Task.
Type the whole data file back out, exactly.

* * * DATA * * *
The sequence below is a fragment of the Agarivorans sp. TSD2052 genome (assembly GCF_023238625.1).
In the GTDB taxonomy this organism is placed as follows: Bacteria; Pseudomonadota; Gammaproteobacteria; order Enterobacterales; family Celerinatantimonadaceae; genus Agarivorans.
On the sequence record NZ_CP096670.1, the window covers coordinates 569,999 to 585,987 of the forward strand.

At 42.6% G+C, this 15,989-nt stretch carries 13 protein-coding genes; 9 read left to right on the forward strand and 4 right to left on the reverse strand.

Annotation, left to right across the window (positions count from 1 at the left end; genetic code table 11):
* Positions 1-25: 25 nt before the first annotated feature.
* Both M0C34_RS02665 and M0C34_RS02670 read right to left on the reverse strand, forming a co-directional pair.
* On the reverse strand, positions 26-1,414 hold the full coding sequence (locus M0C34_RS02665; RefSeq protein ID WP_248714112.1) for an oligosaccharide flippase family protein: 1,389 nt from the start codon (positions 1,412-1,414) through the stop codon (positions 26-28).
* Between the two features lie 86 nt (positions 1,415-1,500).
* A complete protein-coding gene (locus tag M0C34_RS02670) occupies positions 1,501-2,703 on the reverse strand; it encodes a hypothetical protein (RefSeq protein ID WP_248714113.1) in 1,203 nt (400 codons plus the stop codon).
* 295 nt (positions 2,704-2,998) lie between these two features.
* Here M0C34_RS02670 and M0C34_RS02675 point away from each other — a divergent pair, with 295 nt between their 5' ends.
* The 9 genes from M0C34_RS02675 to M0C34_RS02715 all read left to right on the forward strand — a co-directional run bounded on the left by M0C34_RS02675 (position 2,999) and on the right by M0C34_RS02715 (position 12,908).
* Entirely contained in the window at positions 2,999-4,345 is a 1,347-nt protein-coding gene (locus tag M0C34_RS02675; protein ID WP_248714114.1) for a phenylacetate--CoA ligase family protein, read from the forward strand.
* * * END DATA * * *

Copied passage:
The sequence below is a fragment of the Agarivorans sp. TSD2052 genome (assembly GCF_023238625.1).
In the GTDB taxonomy this organism is placed as follows: Bacteria; Pseudomonadota; Gammaproteobacteria; order Enterobacterales; family Celerinatantimonadaceae; genus Agarivorans.
On the sequence record NZ_CP096670.1, the window covers coordinates 569,999 to 585,987 of the forward strand.

At 42.6% G+C, this 15,989-nt stretch carries 13 protein-coding genes; 9 read left to right on the forward strand and 4 right to left on the reverse strand.

Annotation, left to right across the window (positions count from 1 at the left end; genetic code table 11):
* Positions 1-25: 25 nt before the first annotated feature.
* Both M0C34_RS02665 and M0C34_RS02670 read right to left on the reverse strand, forming a co-directional pair.
* On the reverse strand, positions 26-1,414 hold the full coding sequence (locus M0C34_RS02665; RefSeq protein ID WP_248714112.1) for an oligosaccharide flippase family protein: 1,389 nt from the start codon (positions 1,412-1,414) through the stop codon (positions 26-28).
* Between the two features lie 86 nt (positions 1,415-1,500).
* A complete protein-coding gene (locus tag M0C34_RS02670) occupies positions 1,501-2,703 on the reverse strand; it encodes a hypothetical protein (RefSeq protein ID WP_248714113.1) in 1,203 nt (400 codons plus the stop codon).
* 295 nt (positions 2,704-2,998) lie between these two features.
* Here M0C34_RS02670 and M0C34_RS02675 point away from each other — a divergent pair, with 295 nt between their 5' ends.
* The 9 genes from M0C34_RS02675 to M0C34_RS02715 all read left to right on the forward strand — a co-directional run bounded on the left by M0C34_RS02675 (position 2,999) and on the right by M0C34_RS02715 (position 12,908).
* Entirely contained in the window at positions 2,999-4,345 is a 1,347-nt protein-coding gene (locus tag M0C34_RS02675; protein ID WP_248714114.1) for a phenylacetate--CoA ligase family protein, read from the forward strand.